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Elegy in motion 

by Ann M. Colford


Most cultures around the world have rituals surrounding death, rituals of closure that serve as spiritual events as well as simply giving us rules to go by at a time when it's difficult to know what we should be doing. Following the tragic road accident last month that killed two young Chinese dancers and injured 13 other members of the Beijing Dance Academy, the dance community of Spokane is coming together to pay tribute to the teens by doing what they know best --dancing. Just about every dance organization in the Spokane area is taking part in "For A Dancer," a memorial concert for 17-year-old Jia Shuli and 16-year-old Gong Xiang, the two dancers who died in the accident south of Ritzville.


Wayne Larson of Debut for the Arts, who is presenting the event, says the show will serve as just such a ritual. "It provides a celebration of closure," he says. "When there's a death, there needs to be closure, and the dance community is rallying together for this. It's something we should do, and it's something we have to do."


A wide range of dance styles will be represented in the concert, and the list of participants reads like a Who's Who of local dance companies. Dance Center of Spokane, Dance Time Theater, Dance Theater Northwest, the Erderly Ensemble, the Haran Irish Dancers and the Silver Spurs will all bring their full companies, and several others plan to participate with individuals, couples and small groups. Li Heng Da, the artistic director of the Asian Performing Arts Theater in Seattle and the man who originally brought the Beijing Dance Academy dancers to Spokane, has been invited, but his participation is not yet certain. Larson says it has been heartwarming to see the response from everyone involved with dance in the area.


"With all of these companies, there was never any question that they'd be involved, only how much they could do," he says. "The great thing about this is that it includes ethnic dance, folk dance and classical, all on the same stage. And so many of the dancers are the same age as the kids who died."


The title piece, "For A Dancer," is a newly choreographed ensemble number based on a Jackson Browne song about a dancer who died. Featured soloists are Kara Samargis, a 17-year-old Ferris High School student, and Maggie Crumet, who is 16 and a sophomore at St. George's. These two local young women are the same ages as Jia Shuli and Gong Xiang. Crumet is excited about the performance and the chance to dance in a tribute to other young dancers.


"They obviously loved dance just the same way I do," she says, "so I'm honored to have this opportunity." Crumet has been dancing since she was 3 years old and is now focusing on jazz performance, hoping to move into the professional ranks with jazz or musicals. "I love dancing," she says. "It's a lot of hard work, and I wouldn't have stuck with it for so long if I didn't love it."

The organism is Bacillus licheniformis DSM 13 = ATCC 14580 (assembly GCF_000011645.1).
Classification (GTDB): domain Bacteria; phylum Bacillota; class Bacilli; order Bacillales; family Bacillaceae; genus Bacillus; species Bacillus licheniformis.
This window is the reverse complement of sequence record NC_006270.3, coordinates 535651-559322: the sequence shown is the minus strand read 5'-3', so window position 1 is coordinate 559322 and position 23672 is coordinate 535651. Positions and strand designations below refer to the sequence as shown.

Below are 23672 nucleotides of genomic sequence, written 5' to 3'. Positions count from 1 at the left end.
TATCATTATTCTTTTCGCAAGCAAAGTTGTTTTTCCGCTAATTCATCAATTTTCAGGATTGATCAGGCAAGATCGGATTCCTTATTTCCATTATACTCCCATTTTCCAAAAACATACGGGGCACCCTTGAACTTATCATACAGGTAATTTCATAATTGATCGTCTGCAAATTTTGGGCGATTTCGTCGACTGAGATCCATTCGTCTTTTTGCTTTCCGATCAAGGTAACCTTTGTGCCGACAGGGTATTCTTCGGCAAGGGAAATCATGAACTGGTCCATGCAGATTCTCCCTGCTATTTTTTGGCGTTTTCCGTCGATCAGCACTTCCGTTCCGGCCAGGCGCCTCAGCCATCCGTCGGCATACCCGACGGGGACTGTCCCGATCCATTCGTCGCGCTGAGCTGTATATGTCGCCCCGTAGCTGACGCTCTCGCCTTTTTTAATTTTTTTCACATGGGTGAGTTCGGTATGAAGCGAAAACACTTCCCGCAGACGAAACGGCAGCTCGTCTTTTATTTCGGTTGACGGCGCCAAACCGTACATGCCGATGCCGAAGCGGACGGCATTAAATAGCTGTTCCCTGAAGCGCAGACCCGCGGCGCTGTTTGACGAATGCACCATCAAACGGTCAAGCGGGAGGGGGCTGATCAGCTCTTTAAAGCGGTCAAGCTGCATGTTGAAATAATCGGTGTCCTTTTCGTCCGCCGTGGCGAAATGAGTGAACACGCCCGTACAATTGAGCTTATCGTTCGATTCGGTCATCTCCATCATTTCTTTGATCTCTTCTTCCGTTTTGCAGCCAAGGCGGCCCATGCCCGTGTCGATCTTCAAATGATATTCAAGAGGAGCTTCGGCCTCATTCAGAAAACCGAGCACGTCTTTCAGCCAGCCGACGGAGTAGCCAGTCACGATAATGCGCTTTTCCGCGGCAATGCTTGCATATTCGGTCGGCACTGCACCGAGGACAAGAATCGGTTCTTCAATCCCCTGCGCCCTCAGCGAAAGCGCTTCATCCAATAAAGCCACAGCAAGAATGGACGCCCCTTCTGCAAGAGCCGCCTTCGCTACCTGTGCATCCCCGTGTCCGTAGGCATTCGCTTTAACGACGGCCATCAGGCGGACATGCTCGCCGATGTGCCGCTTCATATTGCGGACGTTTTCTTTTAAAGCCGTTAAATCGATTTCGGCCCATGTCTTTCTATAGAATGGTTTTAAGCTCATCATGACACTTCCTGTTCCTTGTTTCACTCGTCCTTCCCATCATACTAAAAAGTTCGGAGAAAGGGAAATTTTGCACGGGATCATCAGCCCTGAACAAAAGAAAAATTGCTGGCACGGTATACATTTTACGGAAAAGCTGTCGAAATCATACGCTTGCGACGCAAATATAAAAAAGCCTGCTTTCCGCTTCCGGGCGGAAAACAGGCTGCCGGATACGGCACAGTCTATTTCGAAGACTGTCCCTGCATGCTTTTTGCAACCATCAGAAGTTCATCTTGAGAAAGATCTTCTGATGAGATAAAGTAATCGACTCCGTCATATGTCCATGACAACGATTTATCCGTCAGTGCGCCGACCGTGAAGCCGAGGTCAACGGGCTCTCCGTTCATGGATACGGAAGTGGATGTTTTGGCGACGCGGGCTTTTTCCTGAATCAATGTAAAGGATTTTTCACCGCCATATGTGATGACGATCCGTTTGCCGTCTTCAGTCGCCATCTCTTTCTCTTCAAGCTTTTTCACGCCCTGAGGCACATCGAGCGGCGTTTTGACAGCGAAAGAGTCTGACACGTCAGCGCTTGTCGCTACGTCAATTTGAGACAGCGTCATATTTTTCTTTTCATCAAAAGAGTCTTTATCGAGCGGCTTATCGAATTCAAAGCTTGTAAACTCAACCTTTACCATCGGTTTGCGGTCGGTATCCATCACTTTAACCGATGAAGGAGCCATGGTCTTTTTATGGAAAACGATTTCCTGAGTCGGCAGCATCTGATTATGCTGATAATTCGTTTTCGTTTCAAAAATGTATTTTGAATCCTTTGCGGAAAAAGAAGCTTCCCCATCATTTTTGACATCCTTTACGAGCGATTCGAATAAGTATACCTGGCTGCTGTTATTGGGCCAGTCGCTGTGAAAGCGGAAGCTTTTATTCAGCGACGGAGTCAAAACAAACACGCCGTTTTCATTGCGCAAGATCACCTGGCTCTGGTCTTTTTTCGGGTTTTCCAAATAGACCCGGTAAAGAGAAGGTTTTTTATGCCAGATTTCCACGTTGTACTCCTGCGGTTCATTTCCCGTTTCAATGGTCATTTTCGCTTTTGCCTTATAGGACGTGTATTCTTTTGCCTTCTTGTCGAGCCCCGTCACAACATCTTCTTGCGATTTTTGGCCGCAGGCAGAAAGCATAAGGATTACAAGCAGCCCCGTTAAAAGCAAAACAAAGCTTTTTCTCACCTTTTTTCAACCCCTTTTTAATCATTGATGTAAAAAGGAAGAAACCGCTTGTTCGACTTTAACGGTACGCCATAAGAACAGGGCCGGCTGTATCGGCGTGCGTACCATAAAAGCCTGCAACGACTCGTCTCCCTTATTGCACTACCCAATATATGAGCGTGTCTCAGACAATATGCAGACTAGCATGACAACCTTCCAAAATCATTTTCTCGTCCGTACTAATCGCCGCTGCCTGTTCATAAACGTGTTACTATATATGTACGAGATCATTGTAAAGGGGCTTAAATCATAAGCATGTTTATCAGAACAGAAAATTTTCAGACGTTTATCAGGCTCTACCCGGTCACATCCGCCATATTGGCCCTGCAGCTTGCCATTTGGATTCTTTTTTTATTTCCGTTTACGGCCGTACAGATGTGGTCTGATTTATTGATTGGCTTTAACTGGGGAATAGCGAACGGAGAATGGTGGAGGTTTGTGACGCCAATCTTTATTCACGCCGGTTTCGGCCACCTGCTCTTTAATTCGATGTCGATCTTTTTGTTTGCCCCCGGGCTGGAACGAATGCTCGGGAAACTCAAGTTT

The van accident that took the lives of the Chinese dancers hit close to home for Debut's Wayne Larson as well. Before returning to Spokane, Larson managed several foreign dance groups, organizing tours and acting as road manager for a variety of foreign arts attractions.


"I've been the guy driving the van full of dancers," he observes. "But for the grace of God, that could have been me five years ago."


He was impressed with the response from Spokane's dance community toward the Chinese dancers and their families. "[The accident] affected everybody," he says. "It showed me a lot about Spokane, how people rallied around the group." As an update, he adds that Sacred Heart Hospital just released the last of the seriously injured dancers, so all of the accident survivors are now back home again.


In addition to being a celebration of closure honoring the Chinese dancers, the concert is a benefit, with proceeds going in part to the families of the dancers and in part to establish a dance scholarship for local performing artists. The recipients of the dance scholarship will be announced at Debut's next big dance event, a concert by Ballet Folklorico at the Fox Theater in April.


For Wayne Larson, the concert is a fitting tribute to the two young men whose final performance he attended. "The kids were so excited to be dancing, and so proud to be representing their country in the United States," he says. "The best way to celebrate them and pay tribute to them is to dance."





"For a Dancer" is at The Met on Sunday, March 25, at 3 pm. Tickets: $10 (proceeds help establish scholarships for dancers). Call: 325-SEAT.

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